A common polymorphism in the 5' region of the human protein c gene binds USF1.

TitleA common polymorphism in the 5' region of the human protein c gene binds USF1.
Publication TypeJournal Article
Year of Publication2012
AuthorsThain, KR, Nakada, T-aki, Boyd, JH, Russell, JA, Walley, KR
JournalThromb Res
Date Published2012 Sep
Keywords5' Flanking Region, Genetic Variation, Hep G2 Cells, Humans, Polymorphism, Single Nucleotide, Protein Binding, Protein C, Upstream Stimulatory Factors

INTRODUCTION: Genetic variation in the Protein C gene (PROC) is associated with altered risk of adverse outcome for a number of diseases. Common single nucleotide polymorphisms (SNPs) in the promoter region and the adjacent 5' region of PROC are associated with Protein C expression. We tested the hypothesis that common SNPs (minor allele frequency >10%) between the frequently studied promoter SNPs -1654 (rs1799808) and -1641 (rs1799809), and the end of PROC intron 2 alter nuclear transcription factor binding.MATERIALS AND METHODS: We used electrophoretic mobility shift assays with 25-mer oligonucleotides centered on each of the 10 SNPs assessed in this potential regulatory region of the Protein C gene to test for differential binding to nuclear factors isolated from Hep-G2 cells.RESULTS: We found that the G-allele oligo of the intron 2 SNP rs2069915[G/A] bound nuclear factors more avidly than the A-allele (p=1.9 × 10(-9), n=24). Similarly, we found that the C-allele oligo of the intron 2 SNP rs2069916[C/T] bound nuclear factors more avidly than the T-allele, (p=3.7 × 10(-6), n=19). Cold competition and supershift assays suggested that the protein differentially binding to the C-allele of rs2069916 was USF1. Notably, we observed minimal nuclear factor binding to oligos containing haplotypes of the previously reported -1654 and -1641 SNPs. Luciferase reporter assays that showed the A-T haplotype of rs2069915 and rs2069916 drives transcription significantly more than the C-G haplotype (t-test, P=0.015, n=12).CONCLUSION: Differential transcription factor binding occurs for common SNPs in the 5' intronic regions of PROC which may contribute to PROC regulation and reported PROC SNP - phenotype associations.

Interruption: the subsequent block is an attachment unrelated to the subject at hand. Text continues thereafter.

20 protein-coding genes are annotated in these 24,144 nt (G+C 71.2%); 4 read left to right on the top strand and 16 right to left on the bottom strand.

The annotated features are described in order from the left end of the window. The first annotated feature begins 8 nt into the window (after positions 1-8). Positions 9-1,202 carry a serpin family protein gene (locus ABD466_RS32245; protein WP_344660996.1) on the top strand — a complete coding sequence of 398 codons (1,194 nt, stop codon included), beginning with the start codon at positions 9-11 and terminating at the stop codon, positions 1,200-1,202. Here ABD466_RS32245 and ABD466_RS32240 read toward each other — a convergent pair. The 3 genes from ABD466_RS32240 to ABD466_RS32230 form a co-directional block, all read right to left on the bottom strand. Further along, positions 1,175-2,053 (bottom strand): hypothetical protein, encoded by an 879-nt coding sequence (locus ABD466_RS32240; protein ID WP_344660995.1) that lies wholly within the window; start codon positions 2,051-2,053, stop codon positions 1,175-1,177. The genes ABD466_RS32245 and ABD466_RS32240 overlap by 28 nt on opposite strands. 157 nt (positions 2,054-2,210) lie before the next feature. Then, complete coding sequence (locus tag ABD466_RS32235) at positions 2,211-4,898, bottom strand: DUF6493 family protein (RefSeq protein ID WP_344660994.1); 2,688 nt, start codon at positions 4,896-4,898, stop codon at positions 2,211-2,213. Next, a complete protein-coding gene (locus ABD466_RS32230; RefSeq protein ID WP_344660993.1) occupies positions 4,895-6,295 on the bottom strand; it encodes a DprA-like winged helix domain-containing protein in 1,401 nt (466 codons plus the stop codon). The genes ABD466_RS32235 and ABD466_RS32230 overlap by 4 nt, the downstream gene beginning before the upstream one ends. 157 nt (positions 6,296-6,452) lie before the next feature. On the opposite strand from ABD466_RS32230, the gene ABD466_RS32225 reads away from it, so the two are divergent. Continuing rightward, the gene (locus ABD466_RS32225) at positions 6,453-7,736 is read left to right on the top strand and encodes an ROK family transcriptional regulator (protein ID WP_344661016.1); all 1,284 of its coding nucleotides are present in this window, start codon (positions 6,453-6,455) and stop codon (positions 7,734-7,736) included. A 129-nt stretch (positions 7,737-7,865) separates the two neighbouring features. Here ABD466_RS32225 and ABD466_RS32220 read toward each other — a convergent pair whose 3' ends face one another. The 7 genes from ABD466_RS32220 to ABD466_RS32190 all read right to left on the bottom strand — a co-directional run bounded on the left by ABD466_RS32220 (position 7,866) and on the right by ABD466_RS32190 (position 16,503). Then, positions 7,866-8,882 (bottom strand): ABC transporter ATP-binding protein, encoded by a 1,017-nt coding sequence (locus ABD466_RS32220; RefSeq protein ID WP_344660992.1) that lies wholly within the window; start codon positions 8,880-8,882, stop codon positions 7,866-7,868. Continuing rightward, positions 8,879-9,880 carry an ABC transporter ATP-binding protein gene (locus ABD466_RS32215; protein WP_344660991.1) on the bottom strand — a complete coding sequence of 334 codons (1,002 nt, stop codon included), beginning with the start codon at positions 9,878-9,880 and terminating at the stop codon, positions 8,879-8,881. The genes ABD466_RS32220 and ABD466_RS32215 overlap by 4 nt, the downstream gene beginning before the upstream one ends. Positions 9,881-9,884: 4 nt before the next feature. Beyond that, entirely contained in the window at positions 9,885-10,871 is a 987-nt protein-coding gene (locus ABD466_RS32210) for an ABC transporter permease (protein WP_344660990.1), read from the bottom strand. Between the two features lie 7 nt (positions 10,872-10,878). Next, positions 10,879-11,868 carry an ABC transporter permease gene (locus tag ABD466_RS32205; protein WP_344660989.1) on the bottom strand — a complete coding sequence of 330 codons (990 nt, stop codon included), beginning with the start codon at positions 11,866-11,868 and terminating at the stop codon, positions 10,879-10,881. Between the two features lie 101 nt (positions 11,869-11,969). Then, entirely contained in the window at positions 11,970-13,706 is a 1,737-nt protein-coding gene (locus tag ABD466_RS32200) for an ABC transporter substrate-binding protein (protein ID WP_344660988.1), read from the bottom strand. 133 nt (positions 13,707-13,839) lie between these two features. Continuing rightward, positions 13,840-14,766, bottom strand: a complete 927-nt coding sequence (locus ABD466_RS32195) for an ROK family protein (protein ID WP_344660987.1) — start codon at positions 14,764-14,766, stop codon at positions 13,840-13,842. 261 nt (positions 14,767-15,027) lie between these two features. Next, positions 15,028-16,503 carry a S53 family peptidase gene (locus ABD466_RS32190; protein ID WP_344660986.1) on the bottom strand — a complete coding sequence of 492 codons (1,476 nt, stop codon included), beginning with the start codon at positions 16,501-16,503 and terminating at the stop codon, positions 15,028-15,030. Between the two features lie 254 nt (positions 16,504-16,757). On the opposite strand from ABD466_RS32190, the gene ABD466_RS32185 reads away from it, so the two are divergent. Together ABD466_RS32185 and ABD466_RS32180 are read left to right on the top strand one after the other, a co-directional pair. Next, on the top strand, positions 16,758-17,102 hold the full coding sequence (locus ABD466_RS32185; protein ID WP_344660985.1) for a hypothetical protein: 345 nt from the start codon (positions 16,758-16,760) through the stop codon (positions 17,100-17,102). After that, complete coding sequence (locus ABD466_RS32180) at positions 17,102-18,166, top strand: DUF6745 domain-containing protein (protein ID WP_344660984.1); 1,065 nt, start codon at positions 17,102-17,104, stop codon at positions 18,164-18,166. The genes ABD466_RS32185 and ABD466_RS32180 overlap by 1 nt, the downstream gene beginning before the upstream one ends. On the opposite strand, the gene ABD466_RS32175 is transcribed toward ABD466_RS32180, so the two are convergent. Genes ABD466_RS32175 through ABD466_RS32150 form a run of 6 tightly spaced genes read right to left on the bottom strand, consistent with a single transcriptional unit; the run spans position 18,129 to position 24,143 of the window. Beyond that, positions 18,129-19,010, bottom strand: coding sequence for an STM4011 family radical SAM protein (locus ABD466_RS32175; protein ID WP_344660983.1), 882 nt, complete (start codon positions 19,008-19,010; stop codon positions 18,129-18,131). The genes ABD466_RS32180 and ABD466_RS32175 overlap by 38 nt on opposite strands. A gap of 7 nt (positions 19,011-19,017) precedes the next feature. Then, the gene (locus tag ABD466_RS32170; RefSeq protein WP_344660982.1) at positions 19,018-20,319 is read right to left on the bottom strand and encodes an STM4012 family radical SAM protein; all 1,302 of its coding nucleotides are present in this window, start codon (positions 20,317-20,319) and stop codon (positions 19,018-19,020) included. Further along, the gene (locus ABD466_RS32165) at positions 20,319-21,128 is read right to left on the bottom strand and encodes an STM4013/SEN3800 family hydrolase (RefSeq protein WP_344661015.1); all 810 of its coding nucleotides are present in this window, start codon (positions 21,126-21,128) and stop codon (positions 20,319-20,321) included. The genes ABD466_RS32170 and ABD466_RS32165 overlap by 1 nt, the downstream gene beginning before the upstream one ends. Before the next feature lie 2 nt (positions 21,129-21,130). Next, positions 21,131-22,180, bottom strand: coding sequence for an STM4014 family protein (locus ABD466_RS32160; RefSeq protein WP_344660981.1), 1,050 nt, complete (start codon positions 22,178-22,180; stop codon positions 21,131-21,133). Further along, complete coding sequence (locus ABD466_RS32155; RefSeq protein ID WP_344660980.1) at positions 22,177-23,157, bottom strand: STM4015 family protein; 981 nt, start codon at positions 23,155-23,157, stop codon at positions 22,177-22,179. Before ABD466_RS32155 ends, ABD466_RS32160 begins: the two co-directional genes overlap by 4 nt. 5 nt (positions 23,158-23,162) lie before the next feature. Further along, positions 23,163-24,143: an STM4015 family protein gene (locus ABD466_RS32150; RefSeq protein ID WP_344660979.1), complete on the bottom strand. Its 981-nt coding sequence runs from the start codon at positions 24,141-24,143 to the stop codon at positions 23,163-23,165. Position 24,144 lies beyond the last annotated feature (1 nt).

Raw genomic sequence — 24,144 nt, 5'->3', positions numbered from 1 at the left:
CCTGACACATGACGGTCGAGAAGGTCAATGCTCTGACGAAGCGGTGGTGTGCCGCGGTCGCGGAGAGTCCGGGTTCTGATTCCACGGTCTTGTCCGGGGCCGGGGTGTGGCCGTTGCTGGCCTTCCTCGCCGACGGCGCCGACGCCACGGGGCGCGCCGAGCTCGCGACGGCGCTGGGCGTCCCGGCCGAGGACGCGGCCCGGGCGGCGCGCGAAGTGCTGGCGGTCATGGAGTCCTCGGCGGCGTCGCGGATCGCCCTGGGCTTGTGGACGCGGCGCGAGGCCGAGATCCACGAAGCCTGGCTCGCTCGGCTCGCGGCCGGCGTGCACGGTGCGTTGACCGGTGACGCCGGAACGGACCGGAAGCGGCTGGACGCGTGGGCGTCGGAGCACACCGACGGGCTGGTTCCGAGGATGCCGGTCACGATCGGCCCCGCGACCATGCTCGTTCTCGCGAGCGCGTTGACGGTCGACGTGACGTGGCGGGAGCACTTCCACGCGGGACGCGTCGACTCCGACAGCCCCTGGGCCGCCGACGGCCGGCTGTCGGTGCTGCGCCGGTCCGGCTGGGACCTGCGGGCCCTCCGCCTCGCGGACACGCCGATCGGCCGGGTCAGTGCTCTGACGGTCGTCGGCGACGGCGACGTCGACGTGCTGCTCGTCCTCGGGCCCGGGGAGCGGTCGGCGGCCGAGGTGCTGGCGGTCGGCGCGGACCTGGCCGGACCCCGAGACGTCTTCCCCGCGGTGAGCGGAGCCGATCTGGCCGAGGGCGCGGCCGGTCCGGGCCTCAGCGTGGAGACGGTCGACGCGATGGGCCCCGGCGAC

Alternate JournalThromb. Res.
PubMed ID22425321
Grant List / / Canadian Institutes of Health Research / Canada